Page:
Psychological Medicine

Original Articles

Increased plasticity of the bodily self in eating disorders

E. Eshkevaria1a2 c1, E. Riegera1, M. R. Longoa3, P. Haggarda4 and J. Treasurea2

a1 Department of Psychology, The Australian National University, Canberra, ACT, Australia

a2 King's College London, Section of Eating Disorders, Institute of Psychiatry, London, UK

a3 Department of Psychological Sciences, Birkbeck, University of London, UK

a4 Institute of Cognitive Neuroscience, University College London, UK


Background The rubber hand illusion (RHI) has been widely used to investigate the bodily self in healthy individuals. The aim of the present study was to extend the use of the RHI to examine the bodily self in eating disorders (EDs).

Method The RHI and self-report measures of ED psychopathology [the Eating Disorder Inventory – 3 (EDI-3) subscales of Drive for Thinness, Bulimia, Body Dissatisfaction, Interoceptive Deficits, and Emotional Dysregulation; the 21-item Depression, Anxiety and Stress Scale (DASS-21); and the Self-Objectification Questionnaire (SOQ)] were administered to 78 individuals with an ED and 61 healthy controls.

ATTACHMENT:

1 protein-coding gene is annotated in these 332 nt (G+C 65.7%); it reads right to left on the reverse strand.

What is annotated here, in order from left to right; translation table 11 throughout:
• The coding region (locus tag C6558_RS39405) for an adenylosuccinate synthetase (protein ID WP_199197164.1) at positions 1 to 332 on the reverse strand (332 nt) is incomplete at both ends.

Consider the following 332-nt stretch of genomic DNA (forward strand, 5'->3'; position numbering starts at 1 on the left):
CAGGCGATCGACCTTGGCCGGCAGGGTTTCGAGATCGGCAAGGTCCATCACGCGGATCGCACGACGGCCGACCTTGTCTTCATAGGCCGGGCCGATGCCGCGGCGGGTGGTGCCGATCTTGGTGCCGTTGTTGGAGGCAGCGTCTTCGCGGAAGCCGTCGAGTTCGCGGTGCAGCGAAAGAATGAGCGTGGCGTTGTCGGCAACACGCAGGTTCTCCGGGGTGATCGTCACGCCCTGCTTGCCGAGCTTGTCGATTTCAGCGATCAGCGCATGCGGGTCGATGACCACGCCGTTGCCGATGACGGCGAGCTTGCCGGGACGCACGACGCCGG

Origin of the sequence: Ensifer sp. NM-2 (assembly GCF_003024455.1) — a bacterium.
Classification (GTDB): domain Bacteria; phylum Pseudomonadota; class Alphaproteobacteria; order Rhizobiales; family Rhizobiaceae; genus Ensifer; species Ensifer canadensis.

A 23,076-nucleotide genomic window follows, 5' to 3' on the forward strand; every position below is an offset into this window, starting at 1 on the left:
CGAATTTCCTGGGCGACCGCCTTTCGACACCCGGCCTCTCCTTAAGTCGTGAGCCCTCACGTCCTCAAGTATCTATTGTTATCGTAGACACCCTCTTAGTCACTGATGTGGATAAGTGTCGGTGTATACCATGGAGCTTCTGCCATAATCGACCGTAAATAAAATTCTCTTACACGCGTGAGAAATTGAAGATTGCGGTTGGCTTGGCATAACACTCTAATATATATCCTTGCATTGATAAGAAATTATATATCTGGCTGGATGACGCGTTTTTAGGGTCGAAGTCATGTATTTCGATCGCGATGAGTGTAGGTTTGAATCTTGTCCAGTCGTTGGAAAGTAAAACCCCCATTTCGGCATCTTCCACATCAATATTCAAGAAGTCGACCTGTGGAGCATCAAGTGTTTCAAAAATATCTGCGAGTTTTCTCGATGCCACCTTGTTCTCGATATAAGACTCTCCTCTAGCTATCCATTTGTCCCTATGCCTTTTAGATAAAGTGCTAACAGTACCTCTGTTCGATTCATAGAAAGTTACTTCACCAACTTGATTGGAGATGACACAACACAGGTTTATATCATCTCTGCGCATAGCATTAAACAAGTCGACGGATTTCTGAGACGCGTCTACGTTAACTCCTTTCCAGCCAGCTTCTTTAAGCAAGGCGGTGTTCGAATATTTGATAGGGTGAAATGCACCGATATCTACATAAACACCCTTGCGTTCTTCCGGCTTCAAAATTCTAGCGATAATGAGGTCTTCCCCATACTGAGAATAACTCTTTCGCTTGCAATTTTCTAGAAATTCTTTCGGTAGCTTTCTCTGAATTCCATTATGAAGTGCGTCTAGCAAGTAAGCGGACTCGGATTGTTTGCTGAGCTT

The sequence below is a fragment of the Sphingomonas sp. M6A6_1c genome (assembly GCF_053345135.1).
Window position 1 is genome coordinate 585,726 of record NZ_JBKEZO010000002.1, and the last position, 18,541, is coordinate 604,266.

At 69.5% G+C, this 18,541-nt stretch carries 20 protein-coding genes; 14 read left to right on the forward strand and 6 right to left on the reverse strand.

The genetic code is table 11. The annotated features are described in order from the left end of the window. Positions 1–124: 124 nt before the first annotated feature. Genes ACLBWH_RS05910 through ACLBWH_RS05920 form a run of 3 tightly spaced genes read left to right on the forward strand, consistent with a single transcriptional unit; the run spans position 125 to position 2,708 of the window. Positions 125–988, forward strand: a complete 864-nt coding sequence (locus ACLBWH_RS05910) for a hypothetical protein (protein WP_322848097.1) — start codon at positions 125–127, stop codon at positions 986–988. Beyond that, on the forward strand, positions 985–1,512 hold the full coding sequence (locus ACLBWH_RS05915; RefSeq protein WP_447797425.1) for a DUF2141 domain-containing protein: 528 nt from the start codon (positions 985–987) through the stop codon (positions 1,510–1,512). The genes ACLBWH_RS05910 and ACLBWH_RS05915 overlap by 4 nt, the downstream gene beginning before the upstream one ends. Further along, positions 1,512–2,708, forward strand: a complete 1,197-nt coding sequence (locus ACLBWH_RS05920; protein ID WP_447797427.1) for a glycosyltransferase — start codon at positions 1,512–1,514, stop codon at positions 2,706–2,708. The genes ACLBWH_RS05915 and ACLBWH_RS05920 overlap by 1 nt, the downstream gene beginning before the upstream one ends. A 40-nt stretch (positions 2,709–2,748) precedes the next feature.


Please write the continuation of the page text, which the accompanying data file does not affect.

Results Individuals with an ED experienced the RHI significantly more strongly than healthy controls on both perceptual (i.e. proprioceptive drift) and subjective (i.e. self-report questionnaire) measures. Furthermore, both the subjective experience of the RHI and associated proprioceptive biases were correlated with ED psychopathology. Approximately 23% of the variance for embodiment of the fake hand was accounted for by ED psychopathology, with interoceptive deficits and self-objectification significant predictors of embodiment.

Conclusions These results indicate that the bodily self is more plastic in people with an ED. These findings may shed light on both aetiological and maintenance factors involved in EDs, particularly visual processing of the body, interoceptive deficits, and self-objectification.

(Received April 11 2011)

(Revised August 31 2011)

(Accepted September 06 2011)

(Online publication October 05 2011)


c1 Address for correspondence: E. Eshkevari, B.Psych. (Hons), Department of Psychology, The Australian National University, Canberra, ACT, 0200, Australia. (Email: